top of page


World War One


Commencing in late 1916, China initiated a significant effort to dispatch a substantial workforce to aid the Allied forces of Britain, France, and Russia during World War I. These dedicated labourers undertook vital roles, such as tank repair, munitions assembly, supply transportation, and the physical transformation of the war's battlegrounds. Their contributions extended to the construction of trenches, which proved instrumental in protecting the Allied soldiers and bolstering the Allied forces against the Axis powers.

The Chinese labourers also provided critical support in the supply chain of WWI, their contributions included transporting supplies like food, ammunition, and medical equipment, loading and unloading cargo, maintaining transportation infrastructure, managing logistics, and assisting with medical services. Chinese labourers' tireless dedication and efficient work were instrumental in sustaining the Allied war effort by ensuring that troops received the necessary provisions, contributing significantly to the overall success of the Allied forces in the conflict.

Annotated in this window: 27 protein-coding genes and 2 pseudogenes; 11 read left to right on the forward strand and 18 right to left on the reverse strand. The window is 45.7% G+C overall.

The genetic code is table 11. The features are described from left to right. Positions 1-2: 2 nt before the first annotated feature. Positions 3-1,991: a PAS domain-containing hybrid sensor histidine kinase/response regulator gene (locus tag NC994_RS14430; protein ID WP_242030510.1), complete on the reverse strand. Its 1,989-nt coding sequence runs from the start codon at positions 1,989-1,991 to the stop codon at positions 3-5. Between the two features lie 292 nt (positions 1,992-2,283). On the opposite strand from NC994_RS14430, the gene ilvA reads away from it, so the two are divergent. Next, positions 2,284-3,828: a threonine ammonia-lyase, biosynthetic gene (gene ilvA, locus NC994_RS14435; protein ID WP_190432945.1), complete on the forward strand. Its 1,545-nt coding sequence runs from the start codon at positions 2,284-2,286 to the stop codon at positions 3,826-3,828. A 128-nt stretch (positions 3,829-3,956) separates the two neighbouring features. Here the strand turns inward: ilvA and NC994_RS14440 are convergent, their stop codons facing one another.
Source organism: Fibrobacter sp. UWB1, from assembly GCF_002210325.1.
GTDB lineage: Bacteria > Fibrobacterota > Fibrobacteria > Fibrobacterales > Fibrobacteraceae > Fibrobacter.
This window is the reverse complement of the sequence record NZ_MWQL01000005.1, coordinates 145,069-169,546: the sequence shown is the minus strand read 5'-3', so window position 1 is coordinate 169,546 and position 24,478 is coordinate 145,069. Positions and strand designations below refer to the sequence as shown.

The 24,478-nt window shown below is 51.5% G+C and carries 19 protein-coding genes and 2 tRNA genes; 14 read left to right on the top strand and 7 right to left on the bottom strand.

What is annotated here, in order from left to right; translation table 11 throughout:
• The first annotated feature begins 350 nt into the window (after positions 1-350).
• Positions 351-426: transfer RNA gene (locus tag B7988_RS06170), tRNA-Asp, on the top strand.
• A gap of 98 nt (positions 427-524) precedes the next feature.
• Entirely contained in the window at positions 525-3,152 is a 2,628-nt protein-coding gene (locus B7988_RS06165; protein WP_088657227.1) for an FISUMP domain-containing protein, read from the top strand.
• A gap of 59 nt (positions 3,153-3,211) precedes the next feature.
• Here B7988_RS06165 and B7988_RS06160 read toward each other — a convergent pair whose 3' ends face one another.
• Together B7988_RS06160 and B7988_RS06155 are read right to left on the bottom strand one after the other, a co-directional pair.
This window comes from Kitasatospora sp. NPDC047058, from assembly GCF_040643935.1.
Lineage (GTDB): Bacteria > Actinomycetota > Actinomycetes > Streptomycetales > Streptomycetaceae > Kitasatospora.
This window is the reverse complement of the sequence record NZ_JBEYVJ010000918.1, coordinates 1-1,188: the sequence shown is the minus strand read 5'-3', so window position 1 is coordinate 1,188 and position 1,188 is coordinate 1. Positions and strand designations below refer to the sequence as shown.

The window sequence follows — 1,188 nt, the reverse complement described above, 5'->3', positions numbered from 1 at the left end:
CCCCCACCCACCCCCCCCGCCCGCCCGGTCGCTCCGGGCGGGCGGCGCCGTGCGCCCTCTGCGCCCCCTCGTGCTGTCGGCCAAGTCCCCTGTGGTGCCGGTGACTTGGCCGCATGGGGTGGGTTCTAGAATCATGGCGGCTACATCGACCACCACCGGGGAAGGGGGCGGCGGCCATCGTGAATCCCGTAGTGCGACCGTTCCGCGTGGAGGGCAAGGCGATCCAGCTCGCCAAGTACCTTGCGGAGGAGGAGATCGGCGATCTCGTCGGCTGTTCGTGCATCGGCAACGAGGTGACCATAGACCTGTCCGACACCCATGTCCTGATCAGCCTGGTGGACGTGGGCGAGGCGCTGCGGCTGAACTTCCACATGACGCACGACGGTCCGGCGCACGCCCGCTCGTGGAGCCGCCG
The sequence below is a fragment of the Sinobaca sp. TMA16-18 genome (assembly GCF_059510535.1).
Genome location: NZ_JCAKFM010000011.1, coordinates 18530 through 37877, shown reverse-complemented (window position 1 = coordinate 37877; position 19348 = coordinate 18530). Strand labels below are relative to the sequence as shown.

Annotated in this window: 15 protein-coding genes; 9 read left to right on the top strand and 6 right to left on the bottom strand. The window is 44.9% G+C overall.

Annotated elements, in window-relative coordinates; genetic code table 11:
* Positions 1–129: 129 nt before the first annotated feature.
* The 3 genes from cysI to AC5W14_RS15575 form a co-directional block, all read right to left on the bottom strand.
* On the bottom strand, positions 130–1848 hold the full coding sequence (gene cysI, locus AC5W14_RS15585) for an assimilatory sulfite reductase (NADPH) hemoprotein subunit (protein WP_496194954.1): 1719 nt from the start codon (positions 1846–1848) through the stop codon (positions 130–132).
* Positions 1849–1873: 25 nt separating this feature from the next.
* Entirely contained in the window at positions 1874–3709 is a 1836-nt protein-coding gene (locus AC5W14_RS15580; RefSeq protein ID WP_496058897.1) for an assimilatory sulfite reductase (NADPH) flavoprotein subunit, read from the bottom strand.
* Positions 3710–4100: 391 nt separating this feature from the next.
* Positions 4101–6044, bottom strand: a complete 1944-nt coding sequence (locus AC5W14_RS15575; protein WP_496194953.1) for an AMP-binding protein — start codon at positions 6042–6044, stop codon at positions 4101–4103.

By the conclusion of WWI, Chinese labourers had emerged as the largest and most enduring non-European contingent in World War I. France enlisted the assistance of 37,000 Chinese workers, while the United Kingdom welcomed a staggering 94,500 individuals. The endeavours of these overseas workers resulted in an estimated total compensation of $2.2 billion, as reported by the South China Morning Post. Eventually, the United Kingdom had also provided monetary compensation to those who were wounded in the line of duty.

More media and newspapers from 1900s:

World War Two


During World War Two, the Chinese military’s primary focus was their resistance against Japanese invasion and occupation. The conflict predated the outbreak of World War Two, and continued throughout the duration of the war.  Despite this, China provided diplomatic and material support to the Allied powers, particularly the United States and the United Kingdom, and aligned itself with the global anti-Axis effort. There had been various notable Chinese generals who had worked with the United Kingdom and Europe against the Axis powers.

Li-Jen Sun
Sun Li-jen, a member of the VMI Class of 1927, has been described as the “Rommel of the East” for his leadership and strategy on the battlefield. He served with the rank of general in the Chinese Army during the Second Sino-Japanese War and World War II. In the latter conflict, he has been credited with reclaiming Burma from the Japanese.  For his leadership in the China-Burma-India Theater, Sun was knighted Commander of the Order of the British Empire by King George VI and awarded the Legion of Merit by President Franklin D. Roosevelt.

Tingxin Huang